Pismo Beach, Faux Clam Capital of California

This week's edition of the LA Times Magazine includes an article about various small towns in California that claim to be capitals for various types of food, such as Gilroy 'the garlic capital of the world', or Yuba City 'the prune capital of the U.S.' The article includes this description of Pismo Beach, which claims to be the clam capital of California:

Call it the ultimate bait and switch. The clams disappeared from this thriving seaside town, almost exactly halfway between San Francisco and L.A., about 30 years ago. Over-clamming tourists and gorging sea otters did the dirty deed. But did the city fathers of this middle-class destination resort promptly notify the governor, alert the media, then shift their promotional emphasis to, say, the annual profusion of monarch butterflies?
No way. They began importing clams from the East Coast and elsewhere, erected a few diversionary clam sculptures, kept their annual two-day Clam Festival on the fall calendar and certainly didn't discourage citizens from continuing with their clam-themed motels and seafood restaurants. You can either (1) protest this blatant hokum by patronizing nearby Avila Beach or San Luis Obispo, or (2) go along happily with the hoax by stopping at bistros such as Brad's, the Cracked Crab and Splash Cafe for some of the best clam chowder this side of--oh, never mind.

Food Places

Posted on Mon Aug 08, 2005


ha...born and raised in So. Cal and had no idea Pismo was "Clam Capitol of Cali"

I now reside in Rhode Island, home of the fictional city Quahog featured on the TV program "The Family Guy"

Quahog being an Indian word for a certain type of clam.

This bit of rambling brought to you by Pawtucket Patriot Beer 😊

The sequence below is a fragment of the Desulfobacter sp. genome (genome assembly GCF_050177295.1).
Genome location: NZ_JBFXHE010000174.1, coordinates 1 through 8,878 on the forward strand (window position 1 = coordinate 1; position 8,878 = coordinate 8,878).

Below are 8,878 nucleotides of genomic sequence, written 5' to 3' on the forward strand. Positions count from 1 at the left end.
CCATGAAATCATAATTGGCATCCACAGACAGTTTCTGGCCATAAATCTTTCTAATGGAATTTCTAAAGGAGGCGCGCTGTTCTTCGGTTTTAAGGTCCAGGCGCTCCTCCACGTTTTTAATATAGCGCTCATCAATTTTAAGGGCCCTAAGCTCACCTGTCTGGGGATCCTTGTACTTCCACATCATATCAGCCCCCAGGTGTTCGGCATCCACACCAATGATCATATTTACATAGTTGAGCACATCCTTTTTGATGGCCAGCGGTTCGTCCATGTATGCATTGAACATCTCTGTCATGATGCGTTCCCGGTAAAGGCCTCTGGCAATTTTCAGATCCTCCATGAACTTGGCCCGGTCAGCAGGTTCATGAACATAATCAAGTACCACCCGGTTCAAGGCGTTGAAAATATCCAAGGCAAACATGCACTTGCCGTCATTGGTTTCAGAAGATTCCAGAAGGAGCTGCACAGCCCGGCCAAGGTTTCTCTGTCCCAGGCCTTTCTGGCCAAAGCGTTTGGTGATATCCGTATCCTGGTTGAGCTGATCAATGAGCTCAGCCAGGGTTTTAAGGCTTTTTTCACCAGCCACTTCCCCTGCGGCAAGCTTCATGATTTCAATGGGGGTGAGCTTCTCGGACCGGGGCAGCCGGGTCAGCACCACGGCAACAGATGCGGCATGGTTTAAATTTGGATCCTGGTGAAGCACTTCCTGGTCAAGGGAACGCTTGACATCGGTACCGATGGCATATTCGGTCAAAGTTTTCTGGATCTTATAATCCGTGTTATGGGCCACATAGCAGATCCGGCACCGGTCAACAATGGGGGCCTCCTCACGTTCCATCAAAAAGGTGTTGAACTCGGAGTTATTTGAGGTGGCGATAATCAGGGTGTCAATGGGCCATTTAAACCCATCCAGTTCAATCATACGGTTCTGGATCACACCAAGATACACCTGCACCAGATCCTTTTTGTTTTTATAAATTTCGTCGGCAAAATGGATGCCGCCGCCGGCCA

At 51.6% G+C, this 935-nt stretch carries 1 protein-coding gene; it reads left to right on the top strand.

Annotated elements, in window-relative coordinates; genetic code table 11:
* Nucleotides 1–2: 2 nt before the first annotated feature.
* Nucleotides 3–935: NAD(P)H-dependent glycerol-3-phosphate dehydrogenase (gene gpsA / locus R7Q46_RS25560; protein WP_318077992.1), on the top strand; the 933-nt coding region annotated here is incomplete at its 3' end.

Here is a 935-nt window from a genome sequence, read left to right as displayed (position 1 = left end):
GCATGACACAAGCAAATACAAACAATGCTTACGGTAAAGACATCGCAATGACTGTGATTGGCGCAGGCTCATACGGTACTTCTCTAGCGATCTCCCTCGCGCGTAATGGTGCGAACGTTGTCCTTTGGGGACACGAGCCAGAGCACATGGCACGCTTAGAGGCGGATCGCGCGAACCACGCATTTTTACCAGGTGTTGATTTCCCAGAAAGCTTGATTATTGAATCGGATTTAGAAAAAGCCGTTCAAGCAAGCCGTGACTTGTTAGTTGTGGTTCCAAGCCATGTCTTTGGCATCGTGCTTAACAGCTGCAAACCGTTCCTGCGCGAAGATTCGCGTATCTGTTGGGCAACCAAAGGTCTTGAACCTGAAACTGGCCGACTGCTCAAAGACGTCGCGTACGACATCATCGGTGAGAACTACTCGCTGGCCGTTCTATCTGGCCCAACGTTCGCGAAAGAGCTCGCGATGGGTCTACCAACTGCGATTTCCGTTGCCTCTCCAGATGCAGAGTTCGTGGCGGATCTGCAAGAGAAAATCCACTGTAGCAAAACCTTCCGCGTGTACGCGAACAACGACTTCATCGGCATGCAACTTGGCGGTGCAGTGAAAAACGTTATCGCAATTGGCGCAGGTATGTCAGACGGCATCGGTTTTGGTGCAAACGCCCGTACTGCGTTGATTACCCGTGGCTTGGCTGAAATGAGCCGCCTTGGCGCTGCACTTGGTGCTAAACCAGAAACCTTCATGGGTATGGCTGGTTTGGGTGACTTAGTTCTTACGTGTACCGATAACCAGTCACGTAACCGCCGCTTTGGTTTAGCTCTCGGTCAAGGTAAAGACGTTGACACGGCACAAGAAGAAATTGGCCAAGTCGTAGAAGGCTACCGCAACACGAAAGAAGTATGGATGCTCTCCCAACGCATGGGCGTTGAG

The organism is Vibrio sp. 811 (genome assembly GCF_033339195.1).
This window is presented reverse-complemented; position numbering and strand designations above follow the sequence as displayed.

Posted by Chuck  on  Tue Aug 09, 2005  at  11:48 AM
Well, they certainly DID have clams... when I was a kid my parents went to Pismo beach with some other relatives. So... the story went that my dad warned my mom not to pick clams on the beach because there are certain rules and restrictions or whatnot... anyway, mom's not one to pay attention to the rules or my dad (she's a stubborn Korean lady) and soon her and her non-English speaking Korean relatives were filling up buckets of clams...

and attracting the attention of park rangers, who wrote them a citation for a whopping $1,200! "I told you so." just didn't cut it. Anyway, the judge eventually lowered the fine to under $300. So they took claming seriously those days.
Posted by brian  on  Tue Aug 09, 2005  at  12:56 PM
Gilroy may soon join Pismo Beach on the list of towns celebrating things they don't produce anymore. I visited the Garlic capital last fall, had a great time, and came home with some Gilroy-grown garlic. But real Gilroy garlic may soon be a scarce item. I read a newspaper article last year that said that the garlic companies in Gilroy now import much more garlic from China than they grow locally. Even the horrifyingly low wages paid farmworkers in the U.S. can't compete with Chinese peasants making 50 cents a day or so.
Posted by Big Gary C in Dallas  on  Tue Aug 09, 2005  at  04:29 PM
Gilroy also now sells a lot of elephant garlic, which, technically speaking, is a leek, not garlic.
Posted by Big Gary C in Dallas  on  Tue Aug 09, 2005  at  04:30 PM
Didn't Bugs Bunny go to Pismo Beach for the clam festival?
Posted by Lizziebelle  on  Fri Aug 12, 2005  at  08:24 AM
Ahh...Potemkin clamming
Posted by kb  on  Fri Aug 12, 2005  at  10:47 PM
They have 5+ foot high statues of clams there -- or did a dozen years ago. Very peculiar.

Re: Brian's story: most places I know, you need a license to go clamming. That's probably the problem.
Posted by cvirtue  on  Sun Aug 14, 2005  at  09:31 AM
Those clam statues are still there. They are painted to reflect the holiday in each month, plus the Monarch butterfly celebration.
Posted by Will M.  on  Mon May 22, 2006  at  12:52 AM
Pismo Beach (Or the Pismo Beach Chamber of Commerce, which is a private organization) *used to* claim this, but I'm pretty sure they dropped their claim. The Chamber of Commerce is now saying 'Pismo Beach, once called "The Clam Capital of the World"' at http://www.pismochamber.com/.

>>> The clams disappeared from this thriving seaside town... about 30 years ago. <<<

I lived near Pismo for most of my childhood (until 1991), and dug up my fair share of clams. I was in Pismo a year ago and saw clam shells, and saw people with baskets of clams. Were these part of the 'Hoax'?

The clams didn't disappear entirely.
Posted by Stefan Lasiewski  on  Wed Jan 02, 2008  at  06:50 PM
I too was cited by rangers for having undersized clams and had to go to small clams court.
Posted by jeff hansen  on  Thu Nov 06, 2008  at  06:59 PM
Commenting is not available in this channel entry.